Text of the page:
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March 19, 2013 5:58 pm
Having begun a show by having a character exit and turn out the lights, plunging the stage and audience into darkness, how do you top that for perversity? Answer: by having a dozen armed and armoured police break in, tearing apart the entire contemporary-apartment set, floor and ceiling included, then getting them to order the spectators, “Nothing to see; leave the hall.” After 20 minutes milling around in a foyer passageway, devoid of information of any kind, we were summoned by a harsh electric bell to resume our seats. Not that this was an interval: the notices were adamant about that. It was part of the piece.
Romeo Castellucci has produced, for the Schaubühne’s F.I.N.D. (Festival Internationale Neue Dramatik) season, a typically adventurous – or tenuous, depending on one’s viewpoint – adaptation of Hölderlin’s epistolary novel of 1797. Described in publicity as “a political and poetic reflection on contemporary art, religion and rebellion, on literature as a drug and in the terrorism of beauty”, it is, as usual with Castellucci, much more oblique even than that. The opening scene is not referred to again, although the police are periodically visible, at one point wearing “bug suits” and apparently spray-disinfecting the Ionian sky.
The bulk of the performance consists of a succession of girls and women, each older than the last, reciting extracts from Hölderlin’s text regarding the idealistic power of beauty. These figures alternately, or simultaneously, seem to represent Hyperion and his beloved Diotima. The performers include the venerable Angela Winkler, whom I once saw creep up behind a critic onstage at a theatre event as if to throttle him. A case could be made for her adopting a similar approach to Castellucci here; he underuses her, and her fellows, woefully. At one point a blind dog sits onstage for a few minutes . . . literally, a real, live, blind dog. No idea.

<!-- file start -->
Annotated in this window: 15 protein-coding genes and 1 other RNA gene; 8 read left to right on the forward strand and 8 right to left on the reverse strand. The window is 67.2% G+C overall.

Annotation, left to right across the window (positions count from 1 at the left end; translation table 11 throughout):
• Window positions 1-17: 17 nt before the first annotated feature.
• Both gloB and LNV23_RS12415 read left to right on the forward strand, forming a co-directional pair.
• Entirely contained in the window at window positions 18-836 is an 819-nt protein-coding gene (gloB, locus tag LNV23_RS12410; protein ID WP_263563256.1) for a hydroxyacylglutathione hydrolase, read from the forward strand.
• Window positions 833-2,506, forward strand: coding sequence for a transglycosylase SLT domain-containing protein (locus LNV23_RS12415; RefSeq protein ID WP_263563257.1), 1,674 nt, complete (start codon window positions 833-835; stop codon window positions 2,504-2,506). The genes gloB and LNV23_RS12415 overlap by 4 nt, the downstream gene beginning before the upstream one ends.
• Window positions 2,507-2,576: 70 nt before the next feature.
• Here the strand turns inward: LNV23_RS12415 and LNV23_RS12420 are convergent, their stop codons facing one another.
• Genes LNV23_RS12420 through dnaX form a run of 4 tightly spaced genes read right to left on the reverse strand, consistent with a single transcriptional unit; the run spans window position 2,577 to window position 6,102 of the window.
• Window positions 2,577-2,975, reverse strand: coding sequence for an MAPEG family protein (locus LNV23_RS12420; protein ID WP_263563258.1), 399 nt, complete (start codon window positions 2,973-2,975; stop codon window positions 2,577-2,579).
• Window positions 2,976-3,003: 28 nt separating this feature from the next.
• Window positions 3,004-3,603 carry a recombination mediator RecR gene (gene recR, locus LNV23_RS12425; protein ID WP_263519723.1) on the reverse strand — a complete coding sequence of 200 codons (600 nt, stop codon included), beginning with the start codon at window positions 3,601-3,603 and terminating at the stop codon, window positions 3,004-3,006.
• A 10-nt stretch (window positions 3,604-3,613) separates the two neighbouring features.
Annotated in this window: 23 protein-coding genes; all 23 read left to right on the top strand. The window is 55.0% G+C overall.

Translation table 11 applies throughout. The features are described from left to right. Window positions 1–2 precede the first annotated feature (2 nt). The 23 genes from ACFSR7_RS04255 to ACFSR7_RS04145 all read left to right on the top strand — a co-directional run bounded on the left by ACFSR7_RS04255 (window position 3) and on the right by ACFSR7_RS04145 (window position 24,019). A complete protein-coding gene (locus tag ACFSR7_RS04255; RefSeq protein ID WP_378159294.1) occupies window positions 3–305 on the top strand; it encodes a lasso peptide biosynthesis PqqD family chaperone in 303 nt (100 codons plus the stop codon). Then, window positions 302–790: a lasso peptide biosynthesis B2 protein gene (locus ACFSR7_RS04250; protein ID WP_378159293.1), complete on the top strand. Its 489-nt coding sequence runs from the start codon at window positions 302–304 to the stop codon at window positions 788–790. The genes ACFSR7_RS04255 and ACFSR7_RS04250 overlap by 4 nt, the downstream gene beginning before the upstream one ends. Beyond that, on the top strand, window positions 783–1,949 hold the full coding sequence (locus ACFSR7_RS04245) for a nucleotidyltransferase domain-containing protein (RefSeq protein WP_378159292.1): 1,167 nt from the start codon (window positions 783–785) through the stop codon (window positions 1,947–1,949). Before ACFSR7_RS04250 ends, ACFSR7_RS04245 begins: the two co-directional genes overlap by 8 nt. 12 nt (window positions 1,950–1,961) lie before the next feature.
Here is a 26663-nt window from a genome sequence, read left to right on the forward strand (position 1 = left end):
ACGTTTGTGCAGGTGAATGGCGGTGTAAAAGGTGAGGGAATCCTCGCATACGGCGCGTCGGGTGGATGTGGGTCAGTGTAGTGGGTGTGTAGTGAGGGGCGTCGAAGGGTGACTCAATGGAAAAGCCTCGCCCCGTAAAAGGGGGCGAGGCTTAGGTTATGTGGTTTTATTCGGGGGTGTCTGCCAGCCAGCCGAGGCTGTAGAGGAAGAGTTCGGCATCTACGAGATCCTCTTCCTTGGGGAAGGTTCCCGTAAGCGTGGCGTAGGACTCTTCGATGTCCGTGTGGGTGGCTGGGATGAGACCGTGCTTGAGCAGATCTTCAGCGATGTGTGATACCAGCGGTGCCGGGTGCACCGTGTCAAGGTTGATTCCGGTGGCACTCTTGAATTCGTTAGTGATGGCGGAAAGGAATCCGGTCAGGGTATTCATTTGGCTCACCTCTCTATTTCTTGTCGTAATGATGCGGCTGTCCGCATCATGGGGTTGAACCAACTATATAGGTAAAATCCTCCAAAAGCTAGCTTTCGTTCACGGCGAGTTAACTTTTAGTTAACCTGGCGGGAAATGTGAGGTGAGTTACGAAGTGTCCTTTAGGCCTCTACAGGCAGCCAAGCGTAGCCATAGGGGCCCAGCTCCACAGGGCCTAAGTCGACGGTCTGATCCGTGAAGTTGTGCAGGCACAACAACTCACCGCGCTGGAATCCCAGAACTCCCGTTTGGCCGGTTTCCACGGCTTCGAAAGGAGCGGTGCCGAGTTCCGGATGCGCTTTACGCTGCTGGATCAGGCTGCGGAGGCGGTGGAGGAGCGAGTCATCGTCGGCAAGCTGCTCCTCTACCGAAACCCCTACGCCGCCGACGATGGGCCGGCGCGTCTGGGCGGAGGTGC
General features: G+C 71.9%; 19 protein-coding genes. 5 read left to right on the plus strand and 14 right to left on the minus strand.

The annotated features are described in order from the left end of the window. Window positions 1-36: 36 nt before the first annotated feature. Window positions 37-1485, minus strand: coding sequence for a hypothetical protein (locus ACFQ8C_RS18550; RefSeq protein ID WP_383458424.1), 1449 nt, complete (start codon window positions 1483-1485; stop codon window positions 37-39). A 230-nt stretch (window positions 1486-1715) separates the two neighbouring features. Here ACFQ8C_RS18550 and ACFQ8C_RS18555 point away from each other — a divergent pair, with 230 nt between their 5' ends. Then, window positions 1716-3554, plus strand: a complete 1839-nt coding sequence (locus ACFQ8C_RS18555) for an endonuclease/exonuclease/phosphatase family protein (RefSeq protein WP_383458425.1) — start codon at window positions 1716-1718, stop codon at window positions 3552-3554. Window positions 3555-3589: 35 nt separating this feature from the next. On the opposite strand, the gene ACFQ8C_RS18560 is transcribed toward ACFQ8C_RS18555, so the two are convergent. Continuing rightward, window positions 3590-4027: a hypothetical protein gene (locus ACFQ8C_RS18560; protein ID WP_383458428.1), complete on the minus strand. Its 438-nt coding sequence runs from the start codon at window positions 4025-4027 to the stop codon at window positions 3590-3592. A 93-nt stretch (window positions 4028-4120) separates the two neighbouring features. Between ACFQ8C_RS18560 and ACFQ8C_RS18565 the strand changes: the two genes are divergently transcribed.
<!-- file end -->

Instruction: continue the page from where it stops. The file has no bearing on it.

In the final, or at least the final major, phase of the performance, a naked white-painted woman, while reciting more of the same with the same agonising slowness, simultaneously operates an iriscope and a chrome vibrator. If this is a symbolic contest between insight and, well, the other thing, insight comes second. Real idealism and extremism will always be more potent than such abstracted portrayals of it, simply because it appreciates the requirement to make itself comprehensible. Nothing to see; leave the hall.
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